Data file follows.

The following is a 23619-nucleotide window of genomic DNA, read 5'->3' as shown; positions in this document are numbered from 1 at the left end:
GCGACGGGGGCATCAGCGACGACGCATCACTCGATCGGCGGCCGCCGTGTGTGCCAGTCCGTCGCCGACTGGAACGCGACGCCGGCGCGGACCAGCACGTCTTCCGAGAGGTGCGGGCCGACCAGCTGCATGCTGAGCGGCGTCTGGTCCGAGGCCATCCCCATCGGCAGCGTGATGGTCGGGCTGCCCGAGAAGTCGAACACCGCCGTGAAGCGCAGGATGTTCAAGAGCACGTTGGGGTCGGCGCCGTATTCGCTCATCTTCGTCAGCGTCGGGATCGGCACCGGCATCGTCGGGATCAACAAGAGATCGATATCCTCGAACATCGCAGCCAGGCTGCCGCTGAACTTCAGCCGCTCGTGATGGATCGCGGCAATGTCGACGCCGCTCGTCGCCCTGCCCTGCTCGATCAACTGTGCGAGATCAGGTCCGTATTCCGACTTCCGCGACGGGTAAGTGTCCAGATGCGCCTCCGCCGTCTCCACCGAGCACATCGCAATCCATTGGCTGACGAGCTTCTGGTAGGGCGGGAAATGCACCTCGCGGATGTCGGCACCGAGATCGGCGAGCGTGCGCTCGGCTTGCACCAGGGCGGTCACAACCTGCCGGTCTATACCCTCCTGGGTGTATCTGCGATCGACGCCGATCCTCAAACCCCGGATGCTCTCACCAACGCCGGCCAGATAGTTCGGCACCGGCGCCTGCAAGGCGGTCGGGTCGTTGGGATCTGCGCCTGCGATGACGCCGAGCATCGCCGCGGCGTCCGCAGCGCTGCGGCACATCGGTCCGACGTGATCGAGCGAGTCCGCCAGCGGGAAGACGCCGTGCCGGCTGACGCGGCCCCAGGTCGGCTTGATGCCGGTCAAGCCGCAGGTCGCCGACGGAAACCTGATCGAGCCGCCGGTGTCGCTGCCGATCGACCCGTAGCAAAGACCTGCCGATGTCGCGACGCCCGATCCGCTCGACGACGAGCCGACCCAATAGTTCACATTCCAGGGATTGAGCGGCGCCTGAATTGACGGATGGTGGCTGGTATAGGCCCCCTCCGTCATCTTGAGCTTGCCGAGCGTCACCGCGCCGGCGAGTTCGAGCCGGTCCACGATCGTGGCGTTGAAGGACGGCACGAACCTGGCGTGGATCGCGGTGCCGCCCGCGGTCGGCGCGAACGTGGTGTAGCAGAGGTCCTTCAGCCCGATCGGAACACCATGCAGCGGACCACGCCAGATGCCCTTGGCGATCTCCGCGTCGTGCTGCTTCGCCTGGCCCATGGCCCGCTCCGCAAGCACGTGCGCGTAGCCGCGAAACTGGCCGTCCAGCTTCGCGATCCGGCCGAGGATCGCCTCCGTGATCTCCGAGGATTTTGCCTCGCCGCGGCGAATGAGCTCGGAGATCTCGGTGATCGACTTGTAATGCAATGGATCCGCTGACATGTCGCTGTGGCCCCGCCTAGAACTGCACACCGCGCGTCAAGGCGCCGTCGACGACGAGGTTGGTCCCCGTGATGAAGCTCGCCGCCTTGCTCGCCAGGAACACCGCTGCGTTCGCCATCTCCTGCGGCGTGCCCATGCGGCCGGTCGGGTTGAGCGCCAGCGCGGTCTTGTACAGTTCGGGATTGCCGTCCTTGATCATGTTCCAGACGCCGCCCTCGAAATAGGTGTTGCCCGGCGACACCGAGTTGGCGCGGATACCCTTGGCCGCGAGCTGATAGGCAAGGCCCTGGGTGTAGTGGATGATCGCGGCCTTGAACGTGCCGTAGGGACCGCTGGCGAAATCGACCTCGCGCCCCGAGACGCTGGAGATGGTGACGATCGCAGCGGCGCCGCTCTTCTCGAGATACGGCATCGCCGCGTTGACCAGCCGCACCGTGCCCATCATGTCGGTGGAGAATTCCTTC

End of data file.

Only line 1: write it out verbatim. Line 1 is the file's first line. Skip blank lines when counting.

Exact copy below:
The following is a 23619-nucleotide window of genomic DNA, read 5'->3' as shown; positions in this document are numbered from 1 at the left end: